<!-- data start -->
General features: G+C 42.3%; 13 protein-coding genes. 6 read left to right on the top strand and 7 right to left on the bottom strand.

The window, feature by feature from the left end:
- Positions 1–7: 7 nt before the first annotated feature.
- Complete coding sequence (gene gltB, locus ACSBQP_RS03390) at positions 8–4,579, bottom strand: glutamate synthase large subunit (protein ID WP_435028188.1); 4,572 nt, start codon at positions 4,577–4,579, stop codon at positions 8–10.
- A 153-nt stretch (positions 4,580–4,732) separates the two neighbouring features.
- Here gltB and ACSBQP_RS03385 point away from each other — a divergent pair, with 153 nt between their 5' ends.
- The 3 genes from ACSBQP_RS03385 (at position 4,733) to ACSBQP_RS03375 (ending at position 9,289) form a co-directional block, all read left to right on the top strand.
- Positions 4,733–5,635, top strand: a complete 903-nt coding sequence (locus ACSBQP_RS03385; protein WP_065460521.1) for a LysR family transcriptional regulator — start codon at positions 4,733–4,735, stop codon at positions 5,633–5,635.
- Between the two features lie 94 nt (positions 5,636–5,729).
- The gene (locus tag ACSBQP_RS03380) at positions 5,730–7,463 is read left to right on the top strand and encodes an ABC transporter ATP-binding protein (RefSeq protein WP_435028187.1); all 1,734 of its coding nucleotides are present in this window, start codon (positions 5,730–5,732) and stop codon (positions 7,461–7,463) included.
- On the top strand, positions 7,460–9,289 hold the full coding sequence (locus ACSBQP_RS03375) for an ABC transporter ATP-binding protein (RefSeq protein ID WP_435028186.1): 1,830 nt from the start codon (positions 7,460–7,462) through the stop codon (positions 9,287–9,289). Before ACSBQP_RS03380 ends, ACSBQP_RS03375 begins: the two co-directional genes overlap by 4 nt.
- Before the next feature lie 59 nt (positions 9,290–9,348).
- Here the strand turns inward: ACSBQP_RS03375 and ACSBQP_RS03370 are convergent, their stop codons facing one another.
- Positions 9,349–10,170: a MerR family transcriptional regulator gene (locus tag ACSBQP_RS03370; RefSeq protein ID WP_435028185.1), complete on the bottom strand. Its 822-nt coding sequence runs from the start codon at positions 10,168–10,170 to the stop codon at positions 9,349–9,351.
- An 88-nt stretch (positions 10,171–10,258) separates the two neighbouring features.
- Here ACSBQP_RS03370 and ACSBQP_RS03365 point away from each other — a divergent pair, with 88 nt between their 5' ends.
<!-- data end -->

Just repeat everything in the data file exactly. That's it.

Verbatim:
General features: G+C 42.3%; 13 protein-coding genes. 6 read left to right on the top strand and 7 right to left on the bottom strand.

The window, feature by feature from the left end:
- Positions 1–7: 7 nt before the first annotated feature.
- Complete coding sequence (gene gltB, locus ACSBQP_RS03390) at positions 8–4,579, bottom strand: glutamate synthase large subunit (protein ID WP_435028188.1); 4,572 nt, start codon at positions 4,577–4,579, stop codon at positions 8–10.
- A 153-nt stretch (positions 4,580–4,732) separates the two neighbouring features.
- Here gltB and ACSBQP_RS03385 point away from each other — a divergent pair, with 153 nt between their 5' ends.
- The 3 genes from ACSBQP_RS03385 (at position 4,733) to ACSBQP_RS03375 (ending at position 9,289) form a co-directional block, all read left to right on the top strand.
- Positions 4,733–5,635, top strand: a complete 903-nt coding sequence (locus ACSBQP_RS03385; protein WP_065460521.1) for a LysR family transcriptional regulator — start codon at positions 4,733–4,735, stop codon at positions 5,633–5,635.
- Between the two features lie 94 nt (positions 5,636–5,729).
- The gene (locus tag ACSBQP_RS03380) at positions 5,730–7,463 is read left to right on the top strand and encodes an ABC transporter ATP-binding protein (RefSeq protein WP_435028187.1); all 1,734 of its coding nucleotides are present in this window, start codon (positions 5,730–5,732) and stop codon (positions 7,461–7,463) included.
- On the top strand, positions 7,460–9,289 hold the full coding sequence (locus ACSBQP_RS03375) for an ABC transporter ATP-binding protein (RefSeq protein ID WP_435028186.1): 1,830 nt from the start codon (positions 7,460–7,462) through the stop codon (positions 9,287–9,289). Before ACSBQP_RS03380 ends, ACSBQP_RS03375 begins: the two co-directional genes overlap by 4 nt.
- Before the next feature lie 59 nt (positions 9,290–9,348).
- Here the strand turns inward: ACSBQP_RS03375 and ACSBQP_RS03370 are convergent, their stop codons facing one another.
- Positions 9,349–10,170: a MerR family transcriptional regulator gene (locus tag ACSBQP_RS03370; RefSeq protein ID WP_435028185.1), complete on the bottom strand. Its 822-nt coding sequence runs from the start codon at positions 10,168–10,170 to the stop codon at positions 9,349–9,351.
- An 88-nt stretch (positions 10,171–10,258) separates the two neighbouring features.
- Here ACSBQP_RS03370 and ACSBQP_RS03365 point away from each other — a divergent pair, with 88 nt between their 5' ends.